Greetings one, greetings all. Yes, I am reviving the Hexplanation Humpday series here on Farmdawg Nation. For how long, we’ll see. As I’ve mentioned previously, the whole blogging regularly thing hasn’t been happening as much as I would like, but I continue to attempt to restore the habit with my latest toys. So, now that you’ve undoubtedly busted out the champagne and had a few tears of joy at the return of this historic series of blogging history, let’s get down to business.
Today’s topic, unlike those of past Hexplanation Humpdays, is much less technical in nature. Instead, I wanted to take some time today to discuss something that, quite frankly, bugs me a lot: software patents. I’ve written numerous times on lawsuits that stem from these patents, and taken many an occasion to openly mock the ludicrous nature of these software patents on Twitter. Yet, I have realized that I haven’t seen many good non-technical explanations of this topic. So, naturally, I’ve decided to try my hand at explaining it and see where I land.
Hold on to your butts.
If you are a programmer, or know a programmer, then you’re probably familiar with the turn of phrase “writing a program.” If you don’t meet the criteria above, then allow me to introduce you to this particular phrase that means exactly what you would think. Someone is sitting at a keyboard hammering out words into a work of text that the computer can interpret as instructions. Not very much unlike an author might do while writing a novel.
Just as a book is composed of words that make up sentences and so on, programs work in much the same way. You bring a lot of little building blocks, insignificant in their own right, into one cohesive whole.
Like authors, software developers have long had the privilege of obtaining a copyright on a particular work to maintain and protect their intellectual property. Much like when you write some text of poetry or prose, copyright immediately attaches (although it’s difficult, if not impossible, to take legal action if you never register the work with the USPTO). This protects you from a situation where someone may copy your exact work and claim it as their own for whatever reason.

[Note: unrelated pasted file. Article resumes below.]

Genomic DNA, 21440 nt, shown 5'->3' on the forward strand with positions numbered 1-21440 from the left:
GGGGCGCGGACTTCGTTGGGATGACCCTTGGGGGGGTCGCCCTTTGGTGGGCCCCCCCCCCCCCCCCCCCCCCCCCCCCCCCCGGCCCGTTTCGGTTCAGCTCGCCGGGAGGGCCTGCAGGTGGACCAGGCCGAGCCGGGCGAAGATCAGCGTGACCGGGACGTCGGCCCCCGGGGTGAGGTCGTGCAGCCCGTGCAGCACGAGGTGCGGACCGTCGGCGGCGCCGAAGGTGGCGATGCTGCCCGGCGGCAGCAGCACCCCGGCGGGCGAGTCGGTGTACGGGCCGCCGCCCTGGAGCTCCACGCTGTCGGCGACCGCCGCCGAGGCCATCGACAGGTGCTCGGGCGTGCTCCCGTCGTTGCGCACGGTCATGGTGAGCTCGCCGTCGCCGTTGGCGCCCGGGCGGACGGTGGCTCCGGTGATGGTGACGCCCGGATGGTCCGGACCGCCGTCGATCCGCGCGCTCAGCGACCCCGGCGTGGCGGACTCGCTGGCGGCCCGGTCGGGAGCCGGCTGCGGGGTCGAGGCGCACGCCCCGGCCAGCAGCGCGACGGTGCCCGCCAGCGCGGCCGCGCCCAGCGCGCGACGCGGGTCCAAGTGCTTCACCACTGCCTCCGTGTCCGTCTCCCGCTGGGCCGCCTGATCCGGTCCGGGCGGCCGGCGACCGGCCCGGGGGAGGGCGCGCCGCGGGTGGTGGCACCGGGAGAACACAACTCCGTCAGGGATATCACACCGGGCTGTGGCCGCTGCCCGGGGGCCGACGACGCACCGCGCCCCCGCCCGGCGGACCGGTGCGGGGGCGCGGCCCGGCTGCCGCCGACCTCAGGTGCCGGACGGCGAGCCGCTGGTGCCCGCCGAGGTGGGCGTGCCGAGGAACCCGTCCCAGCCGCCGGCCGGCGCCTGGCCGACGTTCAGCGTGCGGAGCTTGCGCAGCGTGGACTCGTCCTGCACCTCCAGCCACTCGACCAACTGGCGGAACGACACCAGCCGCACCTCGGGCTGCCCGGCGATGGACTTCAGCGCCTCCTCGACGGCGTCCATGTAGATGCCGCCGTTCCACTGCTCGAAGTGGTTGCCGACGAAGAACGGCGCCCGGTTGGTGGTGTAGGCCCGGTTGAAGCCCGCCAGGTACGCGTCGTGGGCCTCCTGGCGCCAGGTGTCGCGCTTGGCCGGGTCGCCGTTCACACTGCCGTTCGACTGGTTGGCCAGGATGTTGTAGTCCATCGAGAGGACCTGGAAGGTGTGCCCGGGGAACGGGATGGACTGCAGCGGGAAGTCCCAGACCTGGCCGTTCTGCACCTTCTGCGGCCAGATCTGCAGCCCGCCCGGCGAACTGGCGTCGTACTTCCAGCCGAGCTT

This type of protection is beneficial to the system as a whole, and does a lot of good for dealing with those one-off situations where some troll decides to steal something that doesn’t belong to them.
There are those in the industry who are not satisfied with this level of protection because it still allows others to clone behavior in your application, and so long as they didn’t outright steal your source code then they could do what they want. So, if you came up with a super-clever new idea for an algorithm then proceeded to implement that algorithm and copyright that implementation, you couldn’t stop someone from implementing an algorithm that gets the same results, or perhaps even better results, with different code.
This is, in some opinions, a problem that needed to be addressed with the use of software patents.